- For the first time in 84 years, a tropical storm has hit Southern California.
- Tropical Storm Hilary brought record rainfall over normally bone-dry regions including California’s Death Valley.
- Crews are now working to clear the aftermath of Hilary, which submerged roads, caused mudslides, and triggered power outages across the Southwest.
Crews in mountain and desert towns worked to clear away mud and debris Tuesday in the aftermath of the first tropical storm to hit Southern California in 84 years.
The system was dissipating as it moved over the Rocky Mountains.
Hilary dumped record rainfall over California’s deserts, including in the stark Death Valley that experienced its single-rainiest day on record on Sunday.
As Hilary moved northeast into the neighboring state of Nevada, flooding was reported, power was out and a boil-water order was issued for about 400 households in the Mount Charleston area, where the only road in and out was washed out. The area is about 40 miles west of Las Vegas.
Hilary first slammed into Mexico’s arid Baja California Peninsula as a hurricane, causing one death and widespread flooding before becoming a tropical storm. So far no deaths, serious injuries or extreme damages have been reported in California, though officials in San Bernardino said Tuesday they were still searching for one missing person in a rural mountain community.
In one dramatic scene, rescue officials in the desert community of Cathedral City, near Palm Springs, drove a bulldozer through mud to a swamped care home and rescued 14 residents by scooping them up and carrying them to safety, Fire Chief Michael Contreras said.
“We were able to put the patients into the scoop. It’s not something that I’ve ever done in my 34 years as a firefighter, but disasters like this really cause us to have to look at those means of rescue that aren’t in the book and that we don’t do everyday,” he said at a news conference.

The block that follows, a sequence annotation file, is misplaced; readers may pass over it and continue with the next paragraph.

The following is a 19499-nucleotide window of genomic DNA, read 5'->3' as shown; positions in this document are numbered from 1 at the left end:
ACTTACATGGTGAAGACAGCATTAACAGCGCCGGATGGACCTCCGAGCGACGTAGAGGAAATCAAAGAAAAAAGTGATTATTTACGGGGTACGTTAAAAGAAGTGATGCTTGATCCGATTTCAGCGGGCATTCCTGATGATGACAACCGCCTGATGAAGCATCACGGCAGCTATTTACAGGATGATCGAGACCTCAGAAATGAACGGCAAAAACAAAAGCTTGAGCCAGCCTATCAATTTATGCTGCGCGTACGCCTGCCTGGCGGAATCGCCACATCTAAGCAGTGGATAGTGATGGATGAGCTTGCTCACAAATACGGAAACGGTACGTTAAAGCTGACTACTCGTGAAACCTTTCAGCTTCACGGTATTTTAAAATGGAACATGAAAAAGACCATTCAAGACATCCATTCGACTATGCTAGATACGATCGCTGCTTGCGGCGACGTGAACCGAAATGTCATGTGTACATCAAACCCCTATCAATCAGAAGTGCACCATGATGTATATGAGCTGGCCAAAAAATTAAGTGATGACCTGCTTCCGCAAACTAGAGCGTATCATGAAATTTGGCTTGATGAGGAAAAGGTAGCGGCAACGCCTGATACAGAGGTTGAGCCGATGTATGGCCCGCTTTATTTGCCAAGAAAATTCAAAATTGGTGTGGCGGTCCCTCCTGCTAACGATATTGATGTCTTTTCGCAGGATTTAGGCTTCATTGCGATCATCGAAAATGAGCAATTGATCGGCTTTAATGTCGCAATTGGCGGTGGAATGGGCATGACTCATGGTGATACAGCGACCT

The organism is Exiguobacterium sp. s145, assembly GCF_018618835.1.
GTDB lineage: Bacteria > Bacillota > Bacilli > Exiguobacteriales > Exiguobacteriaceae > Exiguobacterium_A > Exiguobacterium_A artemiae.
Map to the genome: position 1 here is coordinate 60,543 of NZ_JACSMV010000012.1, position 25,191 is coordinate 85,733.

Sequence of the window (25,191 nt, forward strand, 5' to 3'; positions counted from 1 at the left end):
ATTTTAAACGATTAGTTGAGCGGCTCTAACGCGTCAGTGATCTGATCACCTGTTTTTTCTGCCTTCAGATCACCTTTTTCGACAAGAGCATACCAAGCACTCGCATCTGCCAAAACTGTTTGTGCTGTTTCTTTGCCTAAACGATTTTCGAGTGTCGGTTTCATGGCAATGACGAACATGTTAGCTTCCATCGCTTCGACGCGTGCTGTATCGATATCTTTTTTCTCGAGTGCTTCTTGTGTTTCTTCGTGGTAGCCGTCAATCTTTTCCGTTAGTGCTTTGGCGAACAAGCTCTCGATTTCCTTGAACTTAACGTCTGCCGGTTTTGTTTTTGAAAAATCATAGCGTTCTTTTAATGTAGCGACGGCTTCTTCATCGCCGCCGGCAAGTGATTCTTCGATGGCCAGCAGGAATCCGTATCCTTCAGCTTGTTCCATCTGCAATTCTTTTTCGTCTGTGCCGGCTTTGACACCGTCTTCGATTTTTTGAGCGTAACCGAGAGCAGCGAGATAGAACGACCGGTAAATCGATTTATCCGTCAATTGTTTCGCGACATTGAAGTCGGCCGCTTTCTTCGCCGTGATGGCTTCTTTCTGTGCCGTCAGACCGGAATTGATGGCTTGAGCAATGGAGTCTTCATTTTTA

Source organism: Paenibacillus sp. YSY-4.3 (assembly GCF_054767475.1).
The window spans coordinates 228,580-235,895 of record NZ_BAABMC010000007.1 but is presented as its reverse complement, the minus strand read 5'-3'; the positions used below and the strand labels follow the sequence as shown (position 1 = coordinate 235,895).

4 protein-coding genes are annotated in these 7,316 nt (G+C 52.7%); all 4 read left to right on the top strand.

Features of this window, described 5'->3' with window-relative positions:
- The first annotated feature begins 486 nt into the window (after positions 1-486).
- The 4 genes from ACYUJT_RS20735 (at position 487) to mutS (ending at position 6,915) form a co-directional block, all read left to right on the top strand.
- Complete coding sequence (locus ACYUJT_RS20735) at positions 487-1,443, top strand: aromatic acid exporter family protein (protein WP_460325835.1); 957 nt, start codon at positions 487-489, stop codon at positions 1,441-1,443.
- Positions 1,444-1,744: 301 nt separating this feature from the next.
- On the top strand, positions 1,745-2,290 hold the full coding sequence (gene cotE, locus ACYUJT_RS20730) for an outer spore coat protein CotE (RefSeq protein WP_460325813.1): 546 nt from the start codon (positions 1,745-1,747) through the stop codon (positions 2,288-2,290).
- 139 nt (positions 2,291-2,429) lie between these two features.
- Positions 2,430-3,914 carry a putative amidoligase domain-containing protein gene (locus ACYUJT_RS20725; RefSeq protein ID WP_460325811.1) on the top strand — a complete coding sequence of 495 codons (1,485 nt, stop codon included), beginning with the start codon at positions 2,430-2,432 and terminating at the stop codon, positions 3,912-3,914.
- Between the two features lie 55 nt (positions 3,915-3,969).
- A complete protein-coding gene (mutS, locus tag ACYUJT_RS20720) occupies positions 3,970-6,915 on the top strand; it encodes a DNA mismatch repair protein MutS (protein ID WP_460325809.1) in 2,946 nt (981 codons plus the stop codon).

It was one of 46 rescues the city performed between late Sunday night and the next afternoon from mud and water standing up to 5 feet.
Hilary is the latest potentially climate-related disaster to wreak havoc across the U.S., Canada and Mexico. Hawaii’s island of Maui is still reeling from a blaze that killed more than 100 people, making it the deadliest U.S. wildfire in more than a century. Firefighters in Canada are battling that nation’s worst fire season on record.
Hot water and hot air were both crucial factors that enabled Hilary’s rapid growth — steering it on an unusual but not quite unprecedented path that dumped rain in some normally bone-dry places.
The wet weather might stave off wildfires for a few weeks in Southern California and in parts of the Sierra Nevada, but widespread rain is not expected in the most fire-prone areas, University of California, Los Angeles, climate scientist Daniel Swain said in an online briefing Monday.
Flooding and mudslides were reported across Southern California’s inland desert and mountain areas and parts of Nevada.
The annual Burning Man counterculture festival in the desert 110 miles north of Reno remains on schedule to begin on Saturday, but rain from the remnants of the tropic storm has disrupted the plans of thousands of participants who typically set their camps up early. Organizers closed the entrance gates as the storm entered California over the weekend when rain started to turn the typically dry, ancient lakebed into a muddy quagmire.
Heavy rain ended Monday but organizers said there is still a lot of mud, so the the gates will remain closed until at least noon Wednesday.
Hilary shattered daily rain records in San Diego and dumped the equivalent of a full year’s worth on Death Valley National Park, forcing the park to be closed indefinitely and leaving about 400 people sheltering at Furnace Creek, Stovepipe Wells and Panamint Springs until roads could be made passable, park officials said.
It was the rainiest day on record Sunday as the storm hit dumping 2.2 inches on the desert area, according to John Adair, senior meteorologist at NWS Las Vegas.
A tropical storm last roared into California in September 1939, ripping apart train tracks, tearing houses from their foundations and capsizing many boats. Nearly 100 people were killed on land and at sea.
Elsewhere, Tropical Storm Harold made landfall on the South Texas coast Tuesday, where it is expected to bring wind gusts of up to 50 mph in areas along the U.S.-Mexico border and produce 2 to 4 inches of rain with some isolated amounts of up to 6 inches in South Texas through Wednesday.